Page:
In the not-so-distant past, McDonald's (NYSE: MCD) was a bumbling giant that seemed to have forgotten the recipe to its own Big Mac. Whether it was the failed ArchDeluxe line or falling short of the expectations in cleanliness and service that Ray Kroc initially instilled in the company, there wasn't much golden about the arches.

No surprise that turning the fast-food chain into a Best Stock for 2008 pick centered around a renewed focus on what made the company great to begin with. We don't stop at McDonald's because it has the best food in town, but we do expect a hot meal served promptly by friendly employees in a clean dining room -- all for less than $5, if we can help it.

Coffee causing nervous twitches
Why, then, with this company bringing their A-game these days, am I nervous about the impending national rollout of coffee bars in McDonald's restaurants? Perhaps it's that familiar gut feeling that management is chasing the dollar signs of a burgeoning coffee industry, or trying to kick Starbucks (Nasdaq: SBUX) when it's down, more than focusing on what customers want.

I was reassured by last week's conference call at the Cowen and Company Consumer Conference.

Value meal diners have perked up to a latte or cappuccino in test markets for two years now, so this clearly isn't an impulsive decision by management. More than 800 restaurants now serve frothy coffee drinks and, according to McDonald's CFO Pete Bensen, they've proven successful enough without affecting service times and quality for the standard sandwich fare, evidence that has reassured skeptical franchisers.

As a shareholder, extensive consumer research is what I hoped to see, confirming that the demand is there, and McDonald's can meet that demand without sacrificing other daily operations. Granted, it might be nearly two years before you see a McBarista in your neighborhood, as the national rollout is aimed for completion by late 2009.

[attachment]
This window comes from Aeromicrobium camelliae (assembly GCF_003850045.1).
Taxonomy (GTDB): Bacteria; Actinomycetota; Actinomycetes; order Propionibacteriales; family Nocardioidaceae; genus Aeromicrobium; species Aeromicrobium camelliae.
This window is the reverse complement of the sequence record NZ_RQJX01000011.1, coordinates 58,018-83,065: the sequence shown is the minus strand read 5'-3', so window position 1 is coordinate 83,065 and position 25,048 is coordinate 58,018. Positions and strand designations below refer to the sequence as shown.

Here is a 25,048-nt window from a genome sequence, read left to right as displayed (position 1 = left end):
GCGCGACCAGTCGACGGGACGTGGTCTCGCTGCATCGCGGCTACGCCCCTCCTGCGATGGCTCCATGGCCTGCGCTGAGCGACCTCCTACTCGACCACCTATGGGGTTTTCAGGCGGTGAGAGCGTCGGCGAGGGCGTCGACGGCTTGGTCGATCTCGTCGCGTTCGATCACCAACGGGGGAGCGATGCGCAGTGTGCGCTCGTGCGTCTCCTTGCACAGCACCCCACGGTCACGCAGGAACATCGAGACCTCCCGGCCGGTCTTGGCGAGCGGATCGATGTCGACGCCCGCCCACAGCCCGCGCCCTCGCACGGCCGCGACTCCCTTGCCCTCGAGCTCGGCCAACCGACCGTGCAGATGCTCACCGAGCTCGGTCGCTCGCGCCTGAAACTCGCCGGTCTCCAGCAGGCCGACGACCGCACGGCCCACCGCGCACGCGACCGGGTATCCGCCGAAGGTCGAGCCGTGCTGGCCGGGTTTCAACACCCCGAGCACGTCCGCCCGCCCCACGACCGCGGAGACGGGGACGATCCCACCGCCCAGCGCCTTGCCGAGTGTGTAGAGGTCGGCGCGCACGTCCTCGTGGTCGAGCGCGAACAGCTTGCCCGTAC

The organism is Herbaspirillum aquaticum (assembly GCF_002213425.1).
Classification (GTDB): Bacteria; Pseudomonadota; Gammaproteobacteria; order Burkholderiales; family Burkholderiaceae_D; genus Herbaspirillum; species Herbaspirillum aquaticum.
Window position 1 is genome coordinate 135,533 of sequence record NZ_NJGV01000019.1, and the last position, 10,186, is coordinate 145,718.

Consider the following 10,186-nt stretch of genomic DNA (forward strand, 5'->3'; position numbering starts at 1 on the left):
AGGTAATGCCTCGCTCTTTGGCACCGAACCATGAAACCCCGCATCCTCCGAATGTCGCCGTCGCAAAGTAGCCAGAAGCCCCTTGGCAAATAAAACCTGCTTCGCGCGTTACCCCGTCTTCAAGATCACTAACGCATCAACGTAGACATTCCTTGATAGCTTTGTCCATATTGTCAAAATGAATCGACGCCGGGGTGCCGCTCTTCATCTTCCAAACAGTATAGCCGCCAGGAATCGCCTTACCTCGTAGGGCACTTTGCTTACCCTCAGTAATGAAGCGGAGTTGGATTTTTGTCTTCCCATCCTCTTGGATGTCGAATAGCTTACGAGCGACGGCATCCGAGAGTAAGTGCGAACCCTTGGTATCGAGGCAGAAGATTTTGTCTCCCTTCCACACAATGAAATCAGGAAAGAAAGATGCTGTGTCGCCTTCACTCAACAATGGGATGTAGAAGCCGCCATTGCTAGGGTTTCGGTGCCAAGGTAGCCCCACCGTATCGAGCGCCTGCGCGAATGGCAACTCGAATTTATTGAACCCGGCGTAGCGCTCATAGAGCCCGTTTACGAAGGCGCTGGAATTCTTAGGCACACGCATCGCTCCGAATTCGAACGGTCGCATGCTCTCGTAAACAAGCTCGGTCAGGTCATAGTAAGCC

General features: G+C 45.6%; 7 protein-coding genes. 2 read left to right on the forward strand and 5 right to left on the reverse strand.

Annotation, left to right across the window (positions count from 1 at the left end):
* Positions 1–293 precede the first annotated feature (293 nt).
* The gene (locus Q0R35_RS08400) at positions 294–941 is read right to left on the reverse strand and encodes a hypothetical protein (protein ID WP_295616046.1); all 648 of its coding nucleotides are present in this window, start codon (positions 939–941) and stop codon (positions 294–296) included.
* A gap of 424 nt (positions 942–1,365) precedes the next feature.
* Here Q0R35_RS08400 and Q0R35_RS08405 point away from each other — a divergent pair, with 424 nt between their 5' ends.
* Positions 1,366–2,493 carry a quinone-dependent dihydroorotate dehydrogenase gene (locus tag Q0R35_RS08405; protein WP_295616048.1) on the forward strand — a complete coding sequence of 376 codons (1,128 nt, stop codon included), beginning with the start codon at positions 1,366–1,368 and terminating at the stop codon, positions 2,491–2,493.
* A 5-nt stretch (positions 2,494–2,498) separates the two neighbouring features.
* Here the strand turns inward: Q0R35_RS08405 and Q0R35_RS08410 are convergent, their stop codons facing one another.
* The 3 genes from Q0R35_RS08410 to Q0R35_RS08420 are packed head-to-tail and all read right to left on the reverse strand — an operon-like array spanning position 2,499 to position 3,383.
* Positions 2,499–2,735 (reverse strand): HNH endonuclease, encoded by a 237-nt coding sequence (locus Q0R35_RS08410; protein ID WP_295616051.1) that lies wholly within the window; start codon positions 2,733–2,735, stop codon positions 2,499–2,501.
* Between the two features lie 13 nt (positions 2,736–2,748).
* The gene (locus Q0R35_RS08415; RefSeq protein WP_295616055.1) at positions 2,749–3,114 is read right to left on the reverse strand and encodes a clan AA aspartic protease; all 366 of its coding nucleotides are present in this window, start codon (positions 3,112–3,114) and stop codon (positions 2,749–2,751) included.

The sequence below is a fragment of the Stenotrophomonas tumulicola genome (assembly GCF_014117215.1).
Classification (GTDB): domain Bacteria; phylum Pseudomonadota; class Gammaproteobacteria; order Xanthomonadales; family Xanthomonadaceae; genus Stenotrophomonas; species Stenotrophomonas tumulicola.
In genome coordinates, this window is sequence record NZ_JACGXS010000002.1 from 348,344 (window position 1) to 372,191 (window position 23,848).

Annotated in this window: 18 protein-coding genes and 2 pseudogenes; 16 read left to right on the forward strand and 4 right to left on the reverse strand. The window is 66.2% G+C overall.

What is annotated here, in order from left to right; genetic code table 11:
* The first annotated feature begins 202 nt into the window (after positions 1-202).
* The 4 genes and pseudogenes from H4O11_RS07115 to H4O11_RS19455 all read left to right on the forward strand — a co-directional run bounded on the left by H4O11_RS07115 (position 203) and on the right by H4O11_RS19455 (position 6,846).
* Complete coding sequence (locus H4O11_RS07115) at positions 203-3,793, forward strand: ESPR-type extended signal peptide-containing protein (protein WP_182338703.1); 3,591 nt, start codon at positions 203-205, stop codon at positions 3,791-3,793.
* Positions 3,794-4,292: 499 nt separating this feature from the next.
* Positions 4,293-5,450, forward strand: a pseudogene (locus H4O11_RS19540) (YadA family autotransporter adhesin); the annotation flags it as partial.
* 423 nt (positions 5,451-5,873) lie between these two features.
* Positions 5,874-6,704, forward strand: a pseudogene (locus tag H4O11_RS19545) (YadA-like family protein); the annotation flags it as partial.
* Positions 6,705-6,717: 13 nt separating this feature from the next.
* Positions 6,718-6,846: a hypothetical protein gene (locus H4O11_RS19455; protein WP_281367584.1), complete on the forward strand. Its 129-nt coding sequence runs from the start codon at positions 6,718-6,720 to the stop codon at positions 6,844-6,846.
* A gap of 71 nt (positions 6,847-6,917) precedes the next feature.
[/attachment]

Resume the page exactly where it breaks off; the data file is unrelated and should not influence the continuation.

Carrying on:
Better, not just bigger
I noticed the mantra of being "better, not just bigger" used twice in the call. With realistic growth expectations of 3% to 5% for revenue and 6% to 7% for operating income, along with measured restaurant openings in promising markets such as Russian, China, and India, it's clear that long-term success is more important for McDonald's rather than swooping in on these markets for short-term rapid growth today.

So instead of flooding potential emerging markets with Golden Arches, McDonald's is striving to establish a brand carefully and plans on opening only 30-40 new restaurants in Russia this year, plus 125 in China. This may pale in comparison to the 400 openings Yum! Brands (NYSE: YUM) will see in China this year, but I'll take a small number of quality openings over a large number that looks good on paper any day.

If the "better, not just bigger" mantra is driving the push into specialty coffee drinks, then I do feel better about the success of this plan. And looking forward to ordering a McLatte.

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Fool contributor Jason Ramage welcomes your comments. His portfolio value meal includes McDonald's, a side of Starbucks, and the Foolish disclosure policy for dessert. Starbucks is a Stock Advisor recommendation.